*For workshops, keynotes, and events, get in touch with us here.

*For free tips, tricks, and tools, sign up for our newsletter here.

Virtual First Impression: 5 Secrets from the Stars


Your virtual first impression can make or break your sale. In the first few seconds of a video call, prospective customers quickly make decisions about you and your company and how (or whether) they’re going to listen to you. To ensure you’re making a strong first impression, look no further than your television screen. Most of the stars you see had to audition on film or video to make it past the eyes of critical casting directors and onto your screen. By applying the 5 secrets from the stars, you can gain an important competitive edge in your video calls: 5 Secrets from the Stars for a Memorable First Impression Be prepared: “We started every practice with that warm-up … We knew that sh*t like it was second nature. And that’s when magical stuff happens with acting: No mind, no body.” – Mark Ruffalo | Spotlight No star would ever Read More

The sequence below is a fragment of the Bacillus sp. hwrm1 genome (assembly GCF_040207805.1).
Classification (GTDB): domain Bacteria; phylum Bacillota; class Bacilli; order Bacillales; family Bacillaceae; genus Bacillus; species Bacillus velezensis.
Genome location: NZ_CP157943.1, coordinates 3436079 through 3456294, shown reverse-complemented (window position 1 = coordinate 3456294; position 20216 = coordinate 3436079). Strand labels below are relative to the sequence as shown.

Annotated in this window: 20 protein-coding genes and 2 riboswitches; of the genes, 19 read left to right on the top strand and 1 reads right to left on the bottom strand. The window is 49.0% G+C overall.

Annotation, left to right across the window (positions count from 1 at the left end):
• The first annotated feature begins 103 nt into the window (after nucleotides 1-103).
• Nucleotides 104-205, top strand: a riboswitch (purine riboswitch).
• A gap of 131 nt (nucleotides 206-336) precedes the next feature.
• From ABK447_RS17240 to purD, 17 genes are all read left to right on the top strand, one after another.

Be More Confident On-Camera with These 6 Proven Acting Tips


Confidence is crucial in virtual sales! Why? Because the camera picks up everything – including a lack of confidence. Salespeople must learn to be confident on-camera in order for potential customers to place their trust and business with a credible partner. “Just act confident!” … So much easier said than done! When preparing for a video call or message, you would likely find this common piece of advice entirely unhelpful! Not only does it lack obvious steps or tactics, it’s important you not only appear confident but that you feel confident in front of the camera as well. Ultimately, my training as an actor has taught me more about being confident on-camera than video than any sales training I ever have. These six powerful (and easy!) acting tips are tactical and proven to work in an art form that really knows what it takes to appear and, more importantly, feel Read More